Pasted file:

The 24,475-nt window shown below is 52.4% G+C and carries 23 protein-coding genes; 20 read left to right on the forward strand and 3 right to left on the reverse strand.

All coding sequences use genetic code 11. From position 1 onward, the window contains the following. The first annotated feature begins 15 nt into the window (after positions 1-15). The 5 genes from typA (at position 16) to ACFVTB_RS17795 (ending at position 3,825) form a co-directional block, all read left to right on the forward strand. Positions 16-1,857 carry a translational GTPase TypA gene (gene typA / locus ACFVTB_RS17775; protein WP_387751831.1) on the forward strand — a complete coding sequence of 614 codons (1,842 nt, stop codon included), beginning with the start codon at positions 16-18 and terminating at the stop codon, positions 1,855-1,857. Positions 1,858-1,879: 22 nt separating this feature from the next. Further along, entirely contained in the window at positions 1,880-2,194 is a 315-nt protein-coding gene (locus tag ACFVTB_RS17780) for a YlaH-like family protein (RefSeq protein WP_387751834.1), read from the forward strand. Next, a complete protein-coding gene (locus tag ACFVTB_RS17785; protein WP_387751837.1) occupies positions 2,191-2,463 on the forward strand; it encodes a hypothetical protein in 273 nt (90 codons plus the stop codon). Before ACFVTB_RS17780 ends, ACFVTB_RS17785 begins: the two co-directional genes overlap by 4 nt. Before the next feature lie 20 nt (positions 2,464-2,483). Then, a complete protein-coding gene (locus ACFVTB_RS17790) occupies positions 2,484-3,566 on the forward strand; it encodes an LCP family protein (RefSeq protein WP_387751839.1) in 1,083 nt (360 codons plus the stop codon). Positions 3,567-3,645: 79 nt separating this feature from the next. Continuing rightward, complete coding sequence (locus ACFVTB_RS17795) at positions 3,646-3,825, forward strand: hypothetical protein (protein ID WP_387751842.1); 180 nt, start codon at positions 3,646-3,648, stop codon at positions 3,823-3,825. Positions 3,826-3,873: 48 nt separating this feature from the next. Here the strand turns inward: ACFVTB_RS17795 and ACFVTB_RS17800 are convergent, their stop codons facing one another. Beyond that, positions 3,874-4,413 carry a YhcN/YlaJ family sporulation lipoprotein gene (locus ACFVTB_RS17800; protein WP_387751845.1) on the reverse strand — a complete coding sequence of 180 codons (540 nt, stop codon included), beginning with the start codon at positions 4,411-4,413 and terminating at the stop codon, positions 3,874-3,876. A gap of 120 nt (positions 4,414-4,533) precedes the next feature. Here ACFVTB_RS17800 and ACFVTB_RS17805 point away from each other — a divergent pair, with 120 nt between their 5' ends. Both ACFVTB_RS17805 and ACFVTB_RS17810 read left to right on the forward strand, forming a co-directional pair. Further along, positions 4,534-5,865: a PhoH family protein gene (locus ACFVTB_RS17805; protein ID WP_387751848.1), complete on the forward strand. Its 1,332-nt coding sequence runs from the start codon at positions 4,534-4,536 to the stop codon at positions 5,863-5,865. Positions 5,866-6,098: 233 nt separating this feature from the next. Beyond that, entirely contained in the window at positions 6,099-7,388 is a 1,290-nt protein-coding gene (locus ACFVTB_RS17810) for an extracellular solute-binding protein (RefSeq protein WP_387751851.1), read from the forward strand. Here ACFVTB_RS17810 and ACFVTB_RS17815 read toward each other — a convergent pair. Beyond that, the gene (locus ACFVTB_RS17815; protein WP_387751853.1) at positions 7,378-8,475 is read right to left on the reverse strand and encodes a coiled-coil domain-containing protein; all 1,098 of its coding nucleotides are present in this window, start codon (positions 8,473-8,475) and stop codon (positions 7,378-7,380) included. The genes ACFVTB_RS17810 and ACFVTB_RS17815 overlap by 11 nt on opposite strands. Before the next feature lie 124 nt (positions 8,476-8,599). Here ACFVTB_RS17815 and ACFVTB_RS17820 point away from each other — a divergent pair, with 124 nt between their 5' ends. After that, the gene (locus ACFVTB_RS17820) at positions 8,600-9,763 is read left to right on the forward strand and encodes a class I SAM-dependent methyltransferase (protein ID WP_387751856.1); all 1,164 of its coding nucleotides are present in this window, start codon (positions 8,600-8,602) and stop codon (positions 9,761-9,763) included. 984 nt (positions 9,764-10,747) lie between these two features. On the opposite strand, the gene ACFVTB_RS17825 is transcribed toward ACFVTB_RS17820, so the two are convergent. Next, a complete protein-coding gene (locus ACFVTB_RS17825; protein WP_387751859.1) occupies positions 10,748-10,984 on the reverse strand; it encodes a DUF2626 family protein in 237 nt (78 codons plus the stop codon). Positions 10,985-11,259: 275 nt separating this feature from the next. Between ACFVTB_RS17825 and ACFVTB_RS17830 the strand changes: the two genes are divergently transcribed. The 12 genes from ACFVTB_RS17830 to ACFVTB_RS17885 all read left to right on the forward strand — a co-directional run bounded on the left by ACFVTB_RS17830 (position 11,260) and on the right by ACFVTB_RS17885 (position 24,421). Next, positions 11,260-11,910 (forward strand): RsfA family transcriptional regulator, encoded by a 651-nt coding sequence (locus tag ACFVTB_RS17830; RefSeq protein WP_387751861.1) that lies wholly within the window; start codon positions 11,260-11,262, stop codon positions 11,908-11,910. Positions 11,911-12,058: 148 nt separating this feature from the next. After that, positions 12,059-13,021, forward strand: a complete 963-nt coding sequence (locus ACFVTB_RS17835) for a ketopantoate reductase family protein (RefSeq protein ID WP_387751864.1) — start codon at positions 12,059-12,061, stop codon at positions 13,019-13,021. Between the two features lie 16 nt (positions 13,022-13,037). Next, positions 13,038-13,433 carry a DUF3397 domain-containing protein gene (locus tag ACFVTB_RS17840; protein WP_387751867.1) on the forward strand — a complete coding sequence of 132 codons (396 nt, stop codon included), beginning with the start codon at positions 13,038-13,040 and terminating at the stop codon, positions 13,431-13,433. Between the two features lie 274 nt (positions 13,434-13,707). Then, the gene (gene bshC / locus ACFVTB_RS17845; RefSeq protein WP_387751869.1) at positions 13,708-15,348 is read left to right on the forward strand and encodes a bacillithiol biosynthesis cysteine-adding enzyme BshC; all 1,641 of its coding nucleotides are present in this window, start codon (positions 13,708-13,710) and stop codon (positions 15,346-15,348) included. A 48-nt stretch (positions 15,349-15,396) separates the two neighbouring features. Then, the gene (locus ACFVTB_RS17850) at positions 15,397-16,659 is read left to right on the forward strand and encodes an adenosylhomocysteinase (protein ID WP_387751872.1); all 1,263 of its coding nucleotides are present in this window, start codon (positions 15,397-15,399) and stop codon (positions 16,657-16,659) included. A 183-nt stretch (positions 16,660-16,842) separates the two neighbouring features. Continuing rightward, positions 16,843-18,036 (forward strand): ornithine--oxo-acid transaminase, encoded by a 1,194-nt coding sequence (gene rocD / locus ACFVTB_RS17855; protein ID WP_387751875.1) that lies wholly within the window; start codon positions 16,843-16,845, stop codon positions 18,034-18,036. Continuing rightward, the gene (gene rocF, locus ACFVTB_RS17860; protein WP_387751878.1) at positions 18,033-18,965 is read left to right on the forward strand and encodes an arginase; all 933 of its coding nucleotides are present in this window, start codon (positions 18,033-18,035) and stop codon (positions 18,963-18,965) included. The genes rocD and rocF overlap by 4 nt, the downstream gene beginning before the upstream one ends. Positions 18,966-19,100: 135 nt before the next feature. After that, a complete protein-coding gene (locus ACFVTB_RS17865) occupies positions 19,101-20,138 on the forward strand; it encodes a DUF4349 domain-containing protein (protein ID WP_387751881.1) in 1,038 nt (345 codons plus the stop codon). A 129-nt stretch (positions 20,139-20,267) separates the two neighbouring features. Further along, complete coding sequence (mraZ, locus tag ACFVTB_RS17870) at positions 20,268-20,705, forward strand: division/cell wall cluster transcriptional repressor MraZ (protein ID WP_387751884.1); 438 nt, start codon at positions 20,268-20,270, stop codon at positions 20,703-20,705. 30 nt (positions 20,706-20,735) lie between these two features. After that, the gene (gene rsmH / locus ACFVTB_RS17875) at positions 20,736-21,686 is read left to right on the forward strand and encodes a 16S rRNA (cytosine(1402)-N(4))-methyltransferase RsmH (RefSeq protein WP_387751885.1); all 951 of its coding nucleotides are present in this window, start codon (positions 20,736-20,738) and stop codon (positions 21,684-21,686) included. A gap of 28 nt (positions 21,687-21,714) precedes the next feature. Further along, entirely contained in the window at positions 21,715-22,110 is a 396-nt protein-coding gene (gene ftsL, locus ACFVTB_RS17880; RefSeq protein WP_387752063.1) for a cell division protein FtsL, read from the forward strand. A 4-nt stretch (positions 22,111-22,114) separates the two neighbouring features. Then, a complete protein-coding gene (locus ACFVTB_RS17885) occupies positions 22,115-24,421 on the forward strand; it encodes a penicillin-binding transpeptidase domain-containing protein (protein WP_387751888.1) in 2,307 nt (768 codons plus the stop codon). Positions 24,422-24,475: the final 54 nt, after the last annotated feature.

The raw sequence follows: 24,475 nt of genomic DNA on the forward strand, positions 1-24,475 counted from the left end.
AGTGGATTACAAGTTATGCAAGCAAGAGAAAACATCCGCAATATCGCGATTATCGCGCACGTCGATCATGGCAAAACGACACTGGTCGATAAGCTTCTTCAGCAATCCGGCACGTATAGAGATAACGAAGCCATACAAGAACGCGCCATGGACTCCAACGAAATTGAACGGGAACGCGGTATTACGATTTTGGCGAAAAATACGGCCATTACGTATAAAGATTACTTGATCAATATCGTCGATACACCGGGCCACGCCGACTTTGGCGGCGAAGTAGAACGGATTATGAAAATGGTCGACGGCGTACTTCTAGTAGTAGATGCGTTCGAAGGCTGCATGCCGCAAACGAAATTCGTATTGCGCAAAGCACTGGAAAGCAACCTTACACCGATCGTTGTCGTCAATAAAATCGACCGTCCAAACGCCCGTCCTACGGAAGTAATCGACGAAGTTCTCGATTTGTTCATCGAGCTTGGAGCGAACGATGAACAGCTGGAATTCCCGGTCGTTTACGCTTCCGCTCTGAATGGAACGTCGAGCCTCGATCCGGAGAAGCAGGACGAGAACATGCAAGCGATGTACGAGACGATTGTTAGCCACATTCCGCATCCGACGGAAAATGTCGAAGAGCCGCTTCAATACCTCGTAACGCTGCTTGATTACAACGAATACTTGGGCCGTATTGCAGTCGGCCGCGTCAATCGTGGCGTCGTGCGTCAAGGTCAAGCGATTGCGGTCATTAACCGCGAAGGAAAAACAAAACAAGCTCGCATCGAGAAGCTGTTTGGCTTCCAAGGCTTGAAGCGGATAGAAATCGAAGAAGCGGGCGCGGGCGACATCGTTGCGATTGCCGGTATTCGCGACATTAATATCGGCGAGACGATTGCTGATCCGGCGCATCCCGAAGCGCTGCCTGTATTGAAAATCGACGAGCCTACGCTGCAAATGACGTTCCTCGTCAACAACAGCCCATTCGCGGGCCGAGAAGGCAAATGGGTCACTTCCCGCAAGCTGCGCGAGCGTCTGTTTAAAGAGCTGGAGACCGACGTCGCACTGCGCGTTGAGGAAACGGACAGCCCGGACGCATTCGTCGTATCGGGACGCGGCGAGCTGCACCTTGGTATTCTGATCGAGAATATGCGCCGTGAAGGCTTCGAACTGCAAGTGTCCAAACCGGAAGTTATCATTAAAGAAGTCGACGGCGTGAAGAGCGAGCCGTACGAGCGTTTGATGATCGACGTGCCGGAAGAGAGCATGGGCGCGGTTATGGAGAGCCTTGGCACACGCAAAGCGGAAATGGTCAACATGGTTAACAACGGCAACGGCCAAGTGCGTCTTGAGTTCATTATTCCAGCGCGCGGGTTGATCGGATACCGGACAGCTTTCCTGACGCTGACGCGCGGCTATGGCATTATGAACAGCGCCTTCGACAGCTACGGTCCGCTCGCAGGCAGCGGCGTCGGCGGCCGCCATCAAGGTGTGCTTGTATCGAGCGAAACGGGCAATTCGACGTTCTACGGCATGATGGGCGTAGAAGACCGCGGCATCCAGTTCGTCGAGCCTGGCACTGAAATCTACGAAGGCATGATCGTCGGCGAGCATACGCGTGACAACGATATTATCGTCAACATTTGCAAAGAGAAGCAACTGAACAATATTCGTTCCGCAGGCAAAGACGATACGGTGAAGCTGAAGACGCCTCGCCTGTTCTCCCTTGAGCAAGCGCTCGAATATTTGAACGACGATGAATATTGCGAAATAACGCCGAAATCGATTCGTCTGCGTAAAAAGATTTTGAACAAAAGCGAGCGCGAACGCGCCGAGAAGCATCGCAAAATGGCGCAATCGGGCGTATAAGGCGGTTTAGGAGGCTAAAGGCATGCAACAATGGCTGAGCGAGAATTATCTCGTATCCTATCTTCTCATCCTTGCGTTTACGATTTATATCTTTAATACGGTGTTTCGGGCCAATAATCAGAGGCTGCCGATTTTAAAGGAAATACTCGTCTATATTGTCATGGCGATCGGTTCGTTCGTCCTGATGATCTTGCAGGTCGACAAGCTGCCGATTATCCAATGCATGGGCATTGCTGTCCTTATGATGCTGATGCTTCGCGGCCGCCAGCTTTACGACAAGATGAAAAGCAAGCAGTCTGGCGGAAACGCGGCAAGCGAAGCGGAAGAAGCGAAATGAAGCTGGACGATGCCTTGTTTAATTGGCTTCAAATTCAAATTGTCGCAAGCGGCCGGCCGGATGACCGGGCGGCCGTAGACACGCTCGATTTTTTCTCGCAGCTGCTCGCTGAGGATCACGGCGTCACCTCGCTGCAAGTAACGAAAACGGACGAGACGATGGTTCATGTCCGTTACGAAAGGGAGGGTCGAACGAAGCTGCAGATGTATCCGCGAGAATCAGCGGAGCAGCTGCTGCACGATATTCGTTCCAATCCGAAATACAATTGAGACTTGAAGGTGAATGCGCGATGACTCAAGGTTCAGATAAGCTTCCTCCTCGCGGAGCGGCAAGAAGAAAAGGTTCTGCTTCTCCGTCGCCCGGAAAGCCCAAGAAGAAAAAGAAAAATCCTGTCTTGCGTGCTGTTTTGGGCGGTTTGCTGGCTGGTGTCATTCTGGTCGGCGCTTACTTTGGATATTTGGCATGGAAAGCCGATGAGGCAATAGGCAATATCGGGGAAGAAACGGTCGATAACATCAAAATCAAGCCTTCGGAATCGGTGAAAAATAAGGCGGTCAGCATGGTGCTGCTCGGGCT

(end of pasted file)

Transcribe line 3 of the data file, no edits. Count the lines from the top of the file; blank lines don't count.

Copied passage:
The raw sequence follows: 24,475 nt of genomic DNA on the forward strand, positions 1-24,475 counted from the left end.